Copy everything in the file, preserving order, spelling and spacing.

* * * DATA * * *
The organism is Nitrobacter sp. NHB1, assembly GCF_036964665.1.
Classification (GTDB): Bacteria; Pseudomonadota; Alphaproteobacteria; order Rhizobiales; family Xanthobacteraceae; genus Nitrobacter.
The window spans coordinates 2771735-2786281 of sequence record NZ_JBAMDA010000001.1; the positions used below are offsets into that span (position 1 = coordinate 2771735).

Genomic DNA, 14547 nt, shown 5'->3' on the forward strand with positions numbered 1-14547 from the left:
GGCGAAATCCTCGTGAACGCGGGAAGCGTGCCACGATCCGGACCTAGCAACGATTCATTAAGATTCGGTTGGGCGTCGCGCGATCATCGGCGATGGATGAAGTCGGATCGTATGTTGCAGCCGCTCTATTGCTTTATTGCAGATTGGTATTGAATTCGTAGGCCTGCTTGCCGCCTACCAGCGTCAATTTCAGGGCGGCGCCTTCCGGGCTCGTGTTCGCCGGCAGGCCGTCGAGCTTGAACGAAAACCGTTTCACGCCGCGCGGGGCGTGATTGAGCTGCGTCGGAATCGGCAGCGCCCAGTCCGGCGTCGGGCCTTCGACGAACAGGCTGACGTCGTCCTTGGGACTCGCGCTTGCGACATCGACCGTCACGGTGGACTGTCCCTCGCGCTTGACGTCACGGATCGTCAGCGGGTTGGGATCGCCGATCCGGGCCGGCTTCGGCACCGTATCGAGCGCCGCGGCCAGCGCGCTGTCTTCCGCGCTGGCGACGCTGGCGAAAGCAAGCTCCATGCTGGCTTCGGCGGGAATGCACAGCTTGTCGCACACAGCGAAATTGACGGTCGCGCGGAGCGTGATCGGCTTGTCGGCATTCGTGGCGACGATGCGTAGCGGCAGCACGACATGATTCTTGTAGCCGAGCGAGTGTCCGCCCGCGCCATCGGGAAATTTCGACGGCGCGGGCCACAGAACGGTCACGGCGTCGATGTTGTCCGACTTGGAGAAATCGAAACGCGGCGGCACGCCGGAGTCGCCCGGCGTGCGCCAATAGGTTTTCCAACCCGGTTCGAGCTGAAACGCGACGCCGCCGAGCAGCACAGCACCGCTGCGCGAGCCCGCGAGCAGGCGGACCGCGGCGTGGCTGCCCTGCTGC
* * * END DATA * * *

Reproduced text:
The organism is Nitrobacter sp. NHB1, assembly GCF_036964665.1.
Classification (GTDB): Bacteria; Pseudomonadota; Alphaproteobacteria; order Rhizobiales; family Xanthobacteraceae; genus Nitrobacter.
The window spans coordinates 2771735-2786281 of sequence record NZ_JBAMDA010000001.1; the positions used below are offsets into that span (position 1 = coordinate 2771735).

Genomic DNA, 14547 nt, shown 5'->3' on the forward strand with positions numbered 1-14547 from the left:
GGCGAAATCCTCGTGAACGCGGGAAGCGTGCCACGATCCGGACCTAGCAACGATTCATTAAGATTCGGTTGGGCGTCGCGCGATCATCGGCGATGGATGAAGTCGGATCGTATGTTGCAGCCGCTCTATTGCTTTATTGCAGATTGGTATTGAATTCGTAGGCCTGCTTGCCGCCTACCAGCGTCAATTTCAGGGCGGCGCCTTCCGGGCTCGTGTTCGCCGGCAGGCCGTCGAGCTTGAACGAAAACCGTTTCACGCCGCGCGGGGCGTGATTGAGCTGCGTCGGAATCGGCAGCGCCCAGTCCGGCGTCGGGCCTTCGACGAACAGGCTGACGTCGTCCTTGGGACTCGCGCTTGCGACATCGACCGTCACGGTGGACTGTCCCTCGCGCTTGACGTCACGGATCGTCAGCGGGTTGGGATCGCCGATCCGGGCCGGCTTCGGCACCGTATCGAGCGCCGCGGCCAGCGCGCTGTCTTCCGCGCTGGCGACGCTGGCGAAAGCAAGCTCCATGCTGGCTTCGGCGGGAATGCACAGCTTGTCGCACACAGCGAAATTGACGGTCGCGCGGAGCGTGATCGGCTTGTCGGCATTCGTGGCGACGATGCGTAGCGGCAGCACGACATGATTCTTGTAGCCGAGCGAGTGTCCGCCCGCGCCATCGGGAAATTTCGACGGCGCGGGCCACAGAACGGTCACGGCGTCGATGTTGTCCGACTTGGAGAAATCGAAACGCGGCGGCACGCCGGAGTCGCCCGGCGTGCGCCAATAGGTTTTCCAACCCGGTTCGAGCTGAAACGCGACGCCGCCGAGCAGCACAGCACCGCTGCGCGAGCCCGCGAGCAGGCGGACCGCGGCGTGGCTGCCCTGCTGC